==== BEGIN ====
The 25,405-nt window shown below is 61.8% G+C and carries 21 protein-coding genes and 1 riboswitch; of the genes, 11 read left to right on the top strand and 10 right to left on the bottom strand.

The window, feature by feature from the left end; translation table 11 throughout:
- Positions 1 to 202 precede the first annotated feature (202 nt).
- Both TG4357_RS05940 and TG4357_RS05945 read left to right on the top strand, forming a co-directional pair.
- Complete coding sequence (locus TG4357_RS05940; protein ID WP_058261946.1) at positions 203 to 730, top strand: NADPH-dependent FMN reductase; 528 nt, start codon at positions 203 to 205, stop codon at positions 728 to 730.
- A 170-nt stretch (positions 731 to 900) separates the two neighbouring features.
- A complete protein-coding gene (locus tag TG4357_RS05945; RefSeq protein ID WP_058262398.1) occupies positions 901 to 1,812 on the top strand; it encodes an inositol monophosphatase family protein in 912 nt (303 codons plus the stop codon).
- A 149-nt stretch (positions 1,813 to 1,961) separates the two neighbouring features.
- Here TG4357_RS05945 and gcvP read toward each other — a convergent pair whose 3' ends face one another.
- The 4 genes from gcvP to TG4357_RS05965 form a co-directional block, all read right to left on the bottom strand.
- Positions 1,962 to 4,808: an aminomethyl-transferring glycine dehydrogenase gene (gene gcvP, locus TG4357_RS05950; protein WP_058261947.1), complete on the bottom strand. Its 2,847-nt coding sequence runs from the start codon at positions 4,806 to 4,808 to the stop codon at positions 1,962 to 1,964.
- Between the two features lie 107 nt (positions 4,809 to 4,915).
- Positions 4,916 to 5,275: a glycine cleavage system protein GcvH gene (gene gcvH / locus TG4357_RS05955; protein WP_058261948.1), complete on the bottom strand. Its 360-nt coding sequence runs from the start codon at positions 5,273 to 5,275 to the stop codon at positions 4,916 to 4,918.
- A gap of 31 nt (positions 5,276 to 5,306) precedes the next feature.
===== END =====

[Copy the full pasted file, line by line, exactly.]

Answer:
The 25,405-nt window shown below is 61.8% G+C and carries 21 protein-coding genes and 1 riboswitch; of the genes, 11 read left to right on the top strand and 10 right to left on the bottom strand.

The window, feature by feature from the left end; translation table 11 throughout:
- Positions 1 to 202 precede the first annotated feature (202 nt).
- Both TG4357_RS05940 and TG4357_RS05945 read left to right on the top strand, forming a co-directional pair.
- Complete coding sequence (locus TG4357_RS05940; protein ID WP_058261946.1) at positions 203 to 730, top strand: NADPH-dependent FMN reductase; 528 nt, start codon at positions 203 to 205, stop codon at positions 728 to 730.
- A 170-nt stretch (positions 731 to 900) separates the two neighbouring features.
- A complete protein-coding gene (locus tag TG4357_RS05945; RefSeq protein ID WP_058262398.1) occupies positions 901 to 1,812 on the top strand; it encodes an inositol monophosphatase family protein in 912 nt (303 codons plus the stop codon).
- A 149-nt stretch (positions 1,813 to 1,961) separates the two neighbouring features.
- Here TG4357_RS05945 and gcvP read toward each other — a convergent pair whose 3' ends face one another.
- The 4 genes from gcvP to TG4357_RS05965 form a co-directional block, all read right to left on the bottom strand.
- Positions 1,962 to 4,808: an aminomethyl-transferring glycine dehydrogenase gene (gene gcvP, locus TG4357_RS05950; protein WP_058261947.1), complete on the bottom strand. Its 2,847-nt coding sequence runs from the start codon at positions 4,806 to 4,808 to the stop codon at positions 1,962 to 1,964.
- Between the two features lie 107 nt (positions 4,809 to 4,915).
- Positions 4,916 to 5,275: a glycine cleavage system protein GcvH gene (gene gcvH / locus TG4357_RS05955; protein WP_058261948.1), complete on the bottom strand. Its 360-nt coding sequence runs from the start codon at positions 5,273 to 5,275 to the stop codon at positions 4,916 to 4,918.
- A gap of 31 nt (positions 5,276 to 5,306) precedes the next feature.